Kabosh projects seek to assist communities deal with the legacy of conflict through provoking new conversations.

Paula McFetridge, Artistic Director, Kabosh

Image credit: Vincent Higgins in Green & Blue

Liverpool Irish Festival sincerely hope to bring Kabosh to Liverpool in future years to experience, first hand, the fruits of their work, understanding and commitment to truthful storytelling, reconciliation and care.

Case Study: Green & Blue, Laurence McKeown (2016 -)

Based on an oral archive of serving Royal Ulster Constabulary (RUC) and An Garda Síochána police officers, Green & Blue explores the realities faced by the individuals who patrolled the Irish border during the height of the conflict.

The title of the play reflects the colour of the two police uniforms: green was worn by the RUC in the north and blue was worn by the Garda in the south. It also reflects how we see the uniform and not the person, and how the policemen see themselves as uniforms, as this extract from the play indicates:

GARDA O’HALLORAN:              At one point we took on a role that became an identity and that identity now defines us. I’m no longer Eddie nor you David. I’m a Guard; you’re a Peeler. We’re a uniform, not real people. And rightly or wrongly we now view the world from that perspective.

Green & Blue looks at the person behind the uniform and the different experiences of the individuals on either side of a man-made line in the ground; ‘…a simple but effective way of exploring two sides of one conflict’ – Belfast Telegraph

As Laurence McKeown is a Republican ex-prisoner and former hunger striker there were members of the ‘police family’ who found it difficult to come to terms with Laurence being appointed as playwright for the project. Through engagement in the two year process and/or experiencing the production over four years, many preconceptions were effectively challenged. Other communities were encouraged to engage with the narrative because of Laurence’s past. The ultimate consideration was how to nurture a trust based on integrity and an acceptance of different histories.

To date this production has toured extensively across Ireland playing prisons, theatres, community halls, historical ruins and schools, as well as being presented in London, Brussels, Edinburgh, Dresden and Paris.

Using a project feedback form we measured attitudinal change against by asking audiences to complete a before and after questionnaire, ranking their level of agreement with a series of statements:

  • I have a level of sympathy with individuals who were in the police force
  • I have a positive association with the police force 
  • I see people serving in uniform as individuals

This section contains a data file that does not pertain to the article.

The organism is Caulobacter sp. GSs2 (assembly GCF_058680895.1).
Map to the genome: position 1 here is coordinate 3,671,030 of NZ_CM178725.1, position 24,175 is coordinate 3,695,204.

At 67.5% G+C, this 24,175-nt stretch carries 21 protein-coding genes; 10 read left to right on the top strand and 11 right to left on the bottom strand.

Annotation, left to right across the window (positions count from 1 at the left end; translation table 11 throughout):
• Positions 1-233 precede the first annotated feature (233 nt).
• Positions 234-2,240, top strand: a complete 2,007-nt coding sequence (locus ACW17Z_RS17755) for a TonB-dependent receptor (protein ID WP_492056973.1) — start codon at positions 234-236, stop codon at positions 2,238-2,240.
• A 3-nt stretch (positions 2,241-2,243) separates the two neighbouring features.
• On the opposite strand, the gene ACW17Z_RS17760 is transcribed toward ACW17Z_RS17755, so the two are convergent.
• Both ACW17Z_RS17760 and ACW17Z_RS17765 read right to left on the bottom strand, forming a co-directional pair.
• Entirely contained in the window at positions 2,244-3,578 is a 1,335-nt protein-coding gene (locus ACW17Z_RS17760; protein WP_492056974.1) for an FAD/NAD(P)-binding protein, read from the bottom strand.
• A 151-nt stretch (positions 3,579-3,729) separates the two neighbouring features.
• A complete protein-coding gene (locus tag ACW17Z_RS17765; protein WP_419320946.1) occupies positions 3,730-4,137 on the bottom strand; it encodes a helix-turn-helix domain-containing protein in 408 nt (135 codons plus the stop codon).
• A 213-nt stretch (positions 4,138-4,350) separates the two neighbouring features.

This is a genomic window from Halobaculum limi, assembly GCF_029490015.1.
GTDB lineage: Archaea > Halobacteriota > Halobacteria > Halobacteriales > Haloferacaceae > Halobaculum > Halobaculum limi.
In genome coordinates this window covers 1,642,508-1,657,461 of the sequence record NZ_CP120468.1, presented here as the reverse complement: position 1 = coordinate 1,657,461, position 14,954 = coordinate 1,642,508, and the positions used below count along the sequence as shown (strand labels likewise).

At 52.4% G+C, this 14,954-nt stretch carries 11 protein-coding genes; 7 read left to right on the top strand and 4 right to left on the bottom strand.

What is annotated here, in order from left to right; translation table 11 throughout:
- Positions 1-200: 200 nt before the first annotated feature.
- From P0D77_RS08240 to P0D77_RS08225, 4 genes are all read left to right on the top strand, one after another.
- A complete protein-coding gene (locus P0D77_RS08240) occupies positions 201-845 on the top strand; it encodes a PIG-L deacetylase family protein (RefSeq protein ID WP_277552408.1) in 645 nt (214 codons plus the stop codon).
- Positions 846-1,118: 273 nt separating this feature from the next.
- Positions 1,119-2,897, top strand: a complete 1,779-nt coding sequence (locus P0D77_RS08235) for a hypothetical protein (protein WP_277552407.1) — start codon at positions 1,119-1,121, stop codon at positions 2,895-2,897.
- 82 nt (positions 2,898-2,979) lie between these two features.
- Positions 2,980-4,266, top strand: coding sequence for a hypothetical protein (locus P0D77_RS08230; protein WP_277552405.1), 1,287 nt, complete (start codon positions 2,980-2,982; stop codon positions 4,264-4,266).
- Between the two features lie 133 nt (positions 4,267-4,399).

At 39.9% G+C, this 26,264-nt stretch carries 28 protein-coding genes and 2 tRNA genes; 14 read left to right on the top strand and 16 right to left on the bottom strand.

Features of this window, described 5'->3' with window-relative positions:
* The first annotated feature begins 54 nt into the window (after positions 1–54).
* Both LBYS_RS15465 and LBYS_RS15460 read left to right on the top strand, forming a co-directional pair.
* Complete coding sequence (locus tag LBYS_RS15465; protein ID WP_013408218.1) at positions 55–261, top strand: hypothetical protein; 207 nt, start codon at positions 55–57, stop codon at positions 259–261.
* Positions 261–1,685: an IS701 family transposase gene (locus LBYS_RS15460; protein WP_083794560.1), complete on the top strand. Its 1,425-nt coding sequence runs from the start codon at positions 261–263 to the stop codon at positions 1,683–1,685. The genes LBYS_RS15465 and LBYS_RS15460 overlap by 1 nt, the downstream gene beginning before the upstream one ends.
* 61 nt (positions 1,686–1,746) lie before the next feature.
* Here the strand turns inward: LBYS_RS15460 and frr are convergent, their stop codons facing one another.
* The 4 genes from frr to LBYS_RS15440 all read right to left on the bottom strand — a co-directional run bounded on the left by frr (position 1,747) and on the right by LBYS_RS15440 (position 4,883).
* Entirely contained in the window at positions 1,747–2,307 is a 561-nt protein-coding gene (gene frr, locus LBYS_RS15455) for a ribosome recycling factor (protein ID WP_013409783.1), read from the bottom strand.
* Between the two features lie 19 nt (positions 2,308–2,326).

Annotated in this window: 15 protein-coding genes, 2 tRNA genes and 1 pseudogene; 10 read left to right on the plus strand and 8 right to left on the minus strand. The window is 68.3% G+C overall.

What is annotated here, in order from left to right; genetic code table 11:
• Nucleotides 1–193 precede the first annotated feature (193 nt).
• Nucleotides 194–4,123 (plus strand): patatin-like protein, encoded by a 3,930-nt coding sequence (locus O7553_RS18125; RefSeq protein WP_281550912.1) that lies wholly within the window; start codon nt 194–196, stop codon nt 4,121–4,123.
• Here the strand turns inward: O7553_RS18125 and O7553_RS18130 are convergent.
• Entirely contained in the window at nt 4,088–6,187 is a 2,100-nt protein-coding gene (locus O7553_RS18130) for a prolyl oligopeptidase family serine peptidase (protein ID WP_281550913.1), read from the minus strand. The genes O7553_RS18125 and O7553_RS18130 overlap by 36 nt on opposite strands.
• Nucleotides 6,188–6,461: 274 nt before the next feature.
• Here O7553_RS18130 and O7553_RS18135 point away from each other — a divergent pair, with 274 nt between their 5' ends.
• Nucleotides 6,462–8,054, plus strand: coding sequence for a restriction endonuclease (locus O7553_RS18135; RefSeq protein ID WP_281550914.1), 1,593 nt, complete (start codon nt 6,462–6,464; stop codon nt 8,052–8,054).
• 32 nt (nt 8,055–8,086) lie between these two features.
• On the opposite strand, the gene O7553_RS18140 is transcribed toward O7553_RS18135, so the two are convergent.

• I feel comfortable communicating with police officers 
  • I find police officers approachable 
  • I can relate to people serving in uniform 

Based on the trends emerging from the freeform feedback, and the attitudinal changes measured, the major impact of the project is on affecting levels of sympathy and empathy with those in uniform.

A high number of comments describe the unusual position of hearing a police officer’s story, or -when that story is familiar-hearing it from ‘the other side’ and recognising that those in uniform occupy a third or ‘other’ community space/role. For example:

As the son of a garda who served on the border during this period a lot of the garda perspective resonated with me. I did get a new view of the RUC which was refreshing

I found the play extremely interesting, I’m not sure I’ve ever heard the words before, of an RUC officer and his Irish counterparts. The play is vital in the small footsteps we are taking towards dealing with the past, as well as the future. We will only embrace the future when we have given space and a voice [to those] who lived through the conflict. Until then, we are surely sweeping the past under the carpet

Audiences have also referred to how their experience has/will impact on contemporary issues such as changing their attitudes towards police officers today, seeing beyond ‘the Uniform’, and the importance of work like this in positively contributing to peace building.

Green & Blue is one of many Kabosh projects that seeks to assist communities deal with the legacy of conflict through provoking new conversations.

Paula McFetridge
Artistic Director of Kabosh since August 2006
Annually funded by Arts Council of NI and Belfast City Council